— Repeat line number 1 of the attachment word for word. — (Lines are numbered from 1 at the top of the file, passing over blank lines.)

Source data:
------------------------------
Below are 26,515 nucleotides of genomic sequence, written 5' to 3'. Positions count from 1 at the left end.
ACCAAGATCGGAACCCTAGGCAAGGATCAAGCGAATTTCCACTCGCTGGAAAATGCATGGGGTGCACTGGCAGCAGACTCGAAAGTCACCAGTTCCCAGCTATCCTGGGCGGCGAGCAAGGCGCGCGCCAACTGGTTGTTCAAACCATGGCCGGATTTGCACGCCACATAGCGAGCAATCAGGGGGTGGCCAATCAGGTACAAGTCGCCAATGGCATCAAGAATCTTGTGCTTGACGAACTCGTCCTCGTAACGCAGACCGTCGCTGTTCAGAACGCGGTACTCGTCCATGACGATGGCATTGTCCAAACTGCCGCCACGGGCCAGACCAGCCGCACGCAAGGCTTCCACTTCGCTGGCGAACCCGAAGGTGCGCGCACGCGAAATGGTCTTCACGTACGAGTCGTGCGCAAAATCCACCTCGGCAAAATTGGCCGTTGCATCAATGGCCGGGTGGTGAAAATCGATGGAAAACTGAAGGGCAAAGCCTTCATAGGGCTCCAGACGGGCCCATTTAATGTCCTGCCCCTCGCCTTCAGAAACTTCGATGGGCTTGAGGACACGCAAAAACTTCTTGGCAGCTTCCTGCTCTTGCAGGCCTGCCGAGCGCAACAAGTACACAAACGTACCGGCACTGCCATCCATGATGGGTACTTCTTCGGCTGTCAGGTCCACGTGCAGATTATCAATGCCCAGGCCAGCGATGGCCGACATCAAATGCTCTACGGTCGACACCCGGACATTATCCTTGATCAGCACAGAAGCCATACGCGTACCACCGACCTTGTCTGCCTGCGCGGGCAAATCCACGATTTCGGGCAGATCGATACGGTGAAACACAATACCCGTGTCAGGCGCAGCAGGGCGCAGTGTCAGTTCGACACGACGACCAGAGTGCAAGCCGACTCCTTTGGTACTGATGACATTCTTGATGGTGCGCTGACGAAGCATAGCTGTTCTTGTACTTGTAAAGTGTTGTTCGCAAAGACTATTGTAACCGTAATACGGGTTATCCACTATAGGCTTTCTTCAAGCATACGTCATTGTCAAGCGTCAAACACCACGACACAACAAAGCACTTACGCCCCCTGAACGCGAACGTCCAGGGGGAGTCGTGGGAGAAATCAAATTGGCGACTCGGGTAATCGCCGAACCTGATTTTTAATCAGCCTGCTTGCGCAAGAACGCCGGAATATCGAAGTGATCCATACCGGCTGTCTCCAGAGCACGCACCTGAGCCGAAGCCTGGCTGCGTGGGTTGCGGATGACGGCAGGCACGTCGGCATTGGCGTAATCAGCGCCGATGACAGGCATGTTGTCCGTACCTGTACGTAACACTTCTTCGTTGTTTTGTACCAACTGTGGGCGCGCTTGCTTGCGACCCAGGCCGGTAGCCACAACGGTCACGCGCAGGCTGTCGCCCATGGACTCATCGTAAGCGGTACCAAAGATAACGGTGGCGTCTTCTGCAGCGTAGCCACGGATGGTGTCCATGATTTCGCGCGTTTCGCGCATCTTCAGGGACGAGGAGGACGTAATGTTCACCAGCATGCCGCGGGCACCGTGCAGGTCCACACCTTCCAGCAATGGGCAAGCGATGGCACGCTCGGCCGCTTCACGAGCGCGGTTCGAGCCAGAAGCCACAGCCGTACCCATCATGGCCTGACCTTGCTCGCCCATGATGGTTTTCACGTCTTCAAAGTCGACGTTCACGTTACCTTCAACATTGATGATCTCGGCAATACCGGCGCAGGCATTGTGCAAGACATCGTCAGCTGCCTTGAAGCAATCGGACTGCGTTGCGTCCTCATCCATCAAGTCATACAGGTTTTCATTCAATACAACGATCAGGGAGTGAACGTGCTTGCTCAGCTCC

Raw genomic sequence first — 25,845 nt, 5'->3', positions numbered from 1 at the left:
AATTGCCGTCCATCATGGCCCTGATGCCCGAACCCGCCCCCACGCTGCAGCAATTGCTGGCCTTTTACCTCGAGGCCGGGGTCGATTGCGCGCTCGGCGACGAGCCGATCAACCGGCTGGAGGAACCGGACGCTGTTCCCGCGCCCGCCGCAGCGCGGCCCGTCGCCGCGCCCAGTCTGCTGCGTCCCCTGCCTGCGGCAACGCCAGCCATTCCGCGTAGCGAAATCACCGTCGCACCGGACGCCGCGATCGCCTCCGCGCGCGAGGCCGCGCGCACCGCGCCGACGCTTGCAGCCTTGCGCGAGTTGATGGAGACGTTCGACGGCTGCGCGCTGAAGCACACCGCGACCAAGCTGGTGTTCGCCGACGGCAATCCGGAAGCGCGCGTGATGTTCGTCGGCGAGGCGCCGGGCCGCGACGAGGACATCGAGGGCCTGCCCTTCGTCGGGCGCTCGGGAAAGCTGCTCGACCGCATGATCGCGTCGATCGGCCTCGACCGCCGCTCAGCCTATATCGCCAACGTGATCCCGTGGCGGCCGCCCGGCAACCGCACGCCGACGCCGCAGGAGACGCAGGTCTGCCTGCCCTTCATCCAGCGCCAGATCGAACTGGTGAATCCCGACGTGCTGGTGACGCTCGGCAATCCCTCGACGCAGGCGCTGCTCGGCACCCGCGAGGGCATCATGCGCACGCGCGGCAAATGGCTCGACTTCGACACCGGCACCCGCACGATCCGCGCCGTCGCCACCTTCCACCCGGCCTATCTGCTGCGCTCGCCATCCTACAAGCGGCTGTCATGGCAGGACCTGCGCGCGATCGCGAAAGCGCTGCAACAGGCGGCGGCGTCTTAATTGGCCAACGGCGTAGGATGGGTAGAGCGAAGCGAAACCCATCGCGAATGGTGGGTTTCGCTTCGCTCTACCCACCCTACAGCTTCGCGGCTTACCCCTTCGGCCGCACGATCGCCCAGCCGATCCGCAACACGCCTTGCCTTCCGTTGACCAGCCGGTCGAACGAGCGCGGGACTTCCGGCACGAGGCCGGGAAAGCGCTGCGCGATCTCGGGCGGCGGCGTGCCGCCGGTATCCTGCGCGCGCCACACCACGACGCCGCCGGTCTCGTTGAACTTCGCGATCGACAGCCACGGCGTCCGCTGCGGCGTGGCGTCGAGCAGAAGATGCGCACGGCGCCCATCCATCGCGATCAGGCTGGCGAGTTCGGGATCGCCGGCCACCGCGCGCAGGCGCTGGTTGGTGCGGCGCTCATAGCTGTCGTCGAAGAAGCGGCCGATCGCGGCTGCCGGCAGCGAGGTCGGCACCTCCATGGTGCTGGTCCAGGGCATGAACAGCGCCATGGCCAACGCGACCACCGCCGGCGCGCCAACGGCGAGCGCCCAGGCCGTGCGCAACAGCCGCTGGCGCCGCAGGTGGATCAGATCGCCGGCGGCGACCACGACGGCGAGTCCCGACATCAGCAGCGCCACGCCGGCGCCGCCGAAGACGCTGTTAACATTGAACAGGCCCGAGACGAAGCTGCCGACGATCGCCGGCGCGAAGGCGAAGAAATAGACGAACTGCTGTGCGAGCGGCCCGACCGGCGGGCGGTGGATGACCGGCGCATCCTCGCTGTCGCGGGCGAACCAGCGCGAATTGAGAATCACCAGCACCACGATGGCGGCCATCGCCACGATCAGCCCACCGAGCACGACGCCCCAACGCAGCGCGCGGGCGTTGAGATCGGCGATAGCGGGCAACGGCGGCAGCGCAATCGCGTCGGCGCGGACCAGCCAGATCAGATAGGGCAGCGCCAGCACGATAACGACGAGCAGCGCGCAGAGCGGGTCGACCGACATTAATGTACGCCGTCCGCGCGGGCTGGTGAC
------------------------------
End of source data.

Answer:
Below are 26,515 nucleotides of genomic sequence, written 5' to 3'. Positions count from 1 at the left end.